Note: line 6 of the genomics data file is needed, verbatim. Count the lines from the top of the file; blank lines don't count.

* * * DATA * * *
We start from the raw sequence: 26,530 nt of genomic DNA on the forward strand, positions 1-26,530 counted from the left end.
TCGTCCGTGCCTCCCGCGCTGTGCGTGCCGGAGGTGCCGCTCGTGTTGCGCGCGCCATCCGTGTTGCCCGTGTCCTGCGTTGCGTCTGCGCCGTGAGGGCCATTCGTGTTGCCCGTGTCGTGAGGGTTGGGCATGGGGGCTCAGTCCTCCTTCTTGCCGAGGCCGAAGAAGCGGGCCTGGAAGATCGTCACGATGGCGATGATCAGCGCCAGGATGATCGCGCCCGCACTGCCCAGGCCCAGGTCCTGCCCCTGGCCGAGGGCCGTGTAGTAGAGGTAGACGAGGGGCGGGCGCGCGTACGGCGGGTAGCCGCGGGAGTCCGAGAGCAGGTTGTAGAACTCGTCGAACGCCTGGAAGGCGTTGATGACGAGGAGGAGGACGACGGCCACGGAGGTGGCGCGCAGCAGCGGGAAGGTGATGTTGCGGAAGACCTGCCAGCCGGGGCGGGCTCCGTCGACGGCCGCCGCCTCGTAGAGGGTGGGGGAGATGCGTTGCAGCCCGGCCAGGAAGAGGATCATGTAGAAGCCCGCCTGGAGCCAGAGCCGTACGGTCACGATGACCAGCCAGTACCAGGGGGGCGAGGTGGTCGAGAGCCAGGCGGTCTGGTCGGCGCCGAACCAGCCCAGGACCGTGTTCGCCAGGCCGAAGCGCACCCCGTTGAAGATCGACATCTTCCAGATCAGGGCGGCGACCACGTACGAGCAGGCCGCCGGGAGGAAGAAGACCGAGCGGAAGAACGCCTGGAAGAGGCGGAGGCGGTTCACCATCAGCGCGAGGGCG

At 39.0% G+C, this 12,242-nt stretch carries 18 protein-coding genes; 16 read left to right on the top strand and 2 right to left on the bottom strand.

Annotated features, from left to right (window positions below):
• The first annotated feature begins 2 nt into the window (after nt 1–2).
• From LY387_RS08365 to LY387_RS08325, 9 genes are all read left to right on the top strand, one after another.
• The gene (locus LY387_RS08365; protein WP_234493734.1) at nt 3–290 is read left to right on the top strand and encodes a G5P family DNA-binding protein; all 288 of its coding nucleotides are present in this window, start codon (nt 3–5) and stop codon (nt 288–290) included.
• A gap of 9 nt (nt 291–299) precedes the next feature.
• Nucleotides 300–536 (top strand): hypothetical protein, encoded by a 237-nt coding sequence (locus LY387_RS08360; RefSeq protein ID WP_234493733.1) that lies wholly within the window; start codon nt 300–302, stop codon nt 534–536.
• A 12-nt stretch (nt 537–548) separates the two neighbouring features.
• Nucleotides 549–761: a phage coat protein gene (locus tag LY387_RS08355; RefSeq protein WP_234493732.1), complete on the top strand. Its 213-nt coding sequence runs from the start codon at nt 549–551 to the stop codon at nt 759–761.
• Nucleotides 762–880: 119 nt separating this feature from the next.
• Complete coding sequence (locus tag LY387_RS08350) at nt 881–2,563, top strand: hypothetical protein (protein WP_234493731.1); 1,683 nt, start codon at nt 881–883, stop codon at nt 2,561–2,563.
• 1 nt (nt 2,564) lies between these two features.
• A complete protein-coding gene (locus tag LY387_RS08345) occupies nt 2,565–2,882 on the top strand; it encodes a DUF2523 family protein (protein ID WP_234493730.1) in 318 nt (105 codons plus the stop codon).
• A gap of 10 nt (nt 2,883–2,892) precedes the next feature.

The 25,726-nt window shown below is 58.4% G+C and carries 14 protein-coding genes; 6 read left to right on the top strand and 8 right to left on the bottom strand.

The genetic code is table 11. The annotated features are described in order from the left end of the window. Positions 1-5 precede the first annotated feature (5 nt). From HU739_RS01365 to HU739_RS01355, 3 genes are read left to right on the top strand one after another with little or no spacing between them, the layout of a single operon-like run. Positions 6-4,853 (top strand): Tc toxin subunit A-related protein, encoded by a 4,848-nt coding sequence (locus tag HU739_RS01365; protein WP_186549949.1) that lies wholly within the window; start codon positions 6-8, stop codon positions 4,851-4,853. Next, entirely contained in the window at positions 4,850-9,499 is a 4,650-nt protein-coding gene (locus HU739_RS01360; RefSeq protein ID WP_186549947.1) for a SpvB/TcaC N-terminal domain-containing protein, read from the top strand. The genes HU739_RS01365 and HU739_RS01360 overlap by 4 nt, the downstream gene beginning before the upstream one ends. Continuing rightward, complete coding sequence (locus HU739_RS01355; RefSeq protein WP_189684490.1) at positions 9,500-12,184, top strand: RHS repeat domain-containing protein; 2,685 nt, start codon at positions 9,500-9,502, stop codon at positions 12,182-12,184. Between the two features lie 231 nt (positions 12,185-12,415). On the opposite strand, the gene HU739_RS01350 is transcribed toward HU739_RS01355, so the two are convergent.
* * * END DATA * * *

• From LY387_RS08365 to LY387_RS08325, 9 genes are all read left to right on the top strand, one after another.